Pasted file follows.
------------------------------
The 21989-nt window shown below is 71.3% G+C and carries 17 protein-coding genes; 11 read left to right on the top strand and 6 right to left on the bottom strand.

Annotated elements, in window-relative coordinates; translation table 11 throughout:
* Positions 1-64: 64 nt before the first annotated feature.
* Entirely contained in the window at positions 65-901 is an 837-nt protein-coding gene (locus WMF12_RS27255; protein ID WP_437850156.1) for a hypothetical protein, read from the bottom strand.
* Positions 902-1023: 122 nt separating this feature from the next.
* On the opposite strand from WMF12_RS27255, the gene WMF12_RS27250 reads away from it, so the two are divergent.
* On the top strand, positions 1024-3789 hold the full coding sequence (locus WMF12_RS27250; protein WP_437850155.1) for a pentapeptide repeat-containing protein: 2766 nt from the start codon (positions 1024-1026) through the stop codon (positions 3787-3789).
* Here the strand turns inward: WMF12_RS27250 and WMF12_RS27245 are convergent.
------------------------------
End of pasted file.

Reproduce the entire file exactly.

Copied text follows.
The 21989-nt window shown below is 71.3% G+C and carries 17 protein-coding genes; 11 read left to right on the top strand and 6 right to left on the bottom strand.

Annotated elements, in window-relative coordinates; translation table 11 throughout:
* Positions 1-64: 64 nt before the first annotated feature.
* Entirely contained in the window at positions 65-901 is an 837-nt protein-coding gene (locus WMF12_RS27255; protein ID WP_437850156.1) for a hypothetical protein, read from the bottom strand.
* Positions 902-1023: 122 nt separating this feature from the next.
* On the opposite strand from WMF12_RS27255, the gene WMF12_RS27250 reads away from it, so the two are divergent.
* On the top strand, positions 1024-3789 hold the full coding sequence (locus WMF12_RS27250; protein WP_437850155.1) for a pentapeptide repeat-containing protein: 2766 nt from the start codon (positions 1024-1026) through the stop codon (positions 3787-3789).
* Here the strand turns inward: WMF12_RS27250 and WMF12_RS27245 are convergent.